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J Vet Intern Med. 2007 Sep-Oct;21(5):1027-33.

Survival, neurologic response, and prognostic factors in dogs with pituitary masses treated with radiation therapy and untreated dogs.

Author information

1
Department of Surgical and Radiological Sciences, University of California, Davis, CA 95616, USA. mskent@ucdavis.edu

Abstract

BACKGROUND:

Pituitary masses in dogs are not uncommon tumors that can cause endocrine and neurologic signs and, if left untreated, can decrease life expectancy.

HYPOTHESIS:

Dogs with pituitary masses that received radiation therapy (RT) have more favorable neurologic outcomes and longer survival times compared with untreated dogs.

ANIMALS:

Nineteen dogs with a pituitary mass identified on CT or MR imaging were irradiated with 48 Gy given in 3 Gy daily-dose fractions. Twenty-seven untreated control dogs had pituitary masses.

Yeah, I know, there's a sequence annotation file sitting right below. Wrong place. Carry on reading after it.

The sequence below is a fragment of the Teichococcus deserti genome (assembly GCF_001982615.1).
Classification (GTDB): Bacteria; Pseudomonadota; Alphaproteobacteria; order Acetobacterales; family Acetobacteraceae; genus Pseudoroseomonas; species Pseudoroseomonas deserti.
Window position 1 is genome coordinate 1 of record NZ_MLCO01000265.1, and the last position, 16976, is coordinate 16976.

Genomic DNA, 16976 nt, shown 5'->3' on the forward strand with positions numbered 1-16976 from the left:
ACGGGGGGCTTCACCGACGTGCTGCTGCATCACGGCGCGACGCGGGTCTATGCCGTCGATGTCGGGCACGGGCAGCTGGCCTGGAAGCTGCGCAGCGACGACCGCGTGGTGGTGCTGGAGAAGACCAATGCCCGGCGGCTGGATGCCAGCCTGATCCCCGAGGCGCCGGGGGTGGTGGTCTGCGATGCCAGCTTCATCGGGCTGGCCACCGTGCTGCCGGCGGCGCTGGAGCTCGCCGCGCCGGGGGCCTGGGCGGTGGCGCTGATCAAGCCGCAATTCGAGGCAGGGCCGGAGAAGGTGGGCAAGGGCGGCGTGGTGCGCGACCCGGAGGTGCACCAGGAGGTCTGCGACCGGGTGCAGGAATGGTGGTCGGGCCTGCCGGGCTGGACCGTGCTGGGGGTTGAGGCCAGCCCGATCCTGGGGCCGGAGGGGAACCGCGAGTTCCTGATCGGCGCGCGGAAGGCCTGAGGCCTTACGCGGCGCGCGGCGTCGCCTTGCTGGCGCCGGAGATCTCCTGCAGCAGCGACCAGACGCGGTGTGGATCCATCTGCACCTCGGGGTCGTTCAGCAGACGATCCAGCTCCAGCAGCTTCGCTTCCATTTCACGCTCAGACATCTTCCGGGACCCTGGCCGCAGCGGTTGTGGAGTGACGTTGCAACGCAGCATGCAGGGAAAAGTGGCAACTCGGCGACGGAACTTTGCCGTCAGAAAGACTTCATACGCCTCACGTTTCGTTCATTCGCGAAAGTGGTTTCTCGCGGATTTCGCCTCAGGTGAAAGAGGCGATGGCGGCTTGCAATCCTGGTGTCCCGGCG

METHODS:

Medical records of dogs with pituitary masses were retrospectively reviewed for clinical signs, mass size, and outcome.

RESULTS:

Median survival time was not reached in the treated group. Mean survival time in the treated group was 1,405 days (95% confidence interval [CI], 1,053-1,757 days) with 1-, 2-, and 3-year estimated survival of 93, 87, and 55%, respectively. Median survival in the nonirradiated group was 359 days (95% CI, 48-916 days), with a mean of 551 days (95% CI, 271-829 days). The 1-, 2-, and 3-year estimated survival was 45, 32, and 25%, respectively. Dogs that received RT for their pituitary tumors had significantly longer survival times than untreated dogs (P = .0039). Treated dogs with smaller tumors (based on maximal pituitary-to-brain height ratio or area of tumor to area of brain) lived longer than those with larger tumors (P < .001).

CONCLUSIONS AND CLINICAL IMPORTANCE:

When compared with untreated dogs, RT increased survival and controlled neurologic signs in dogs with pituitary masses.

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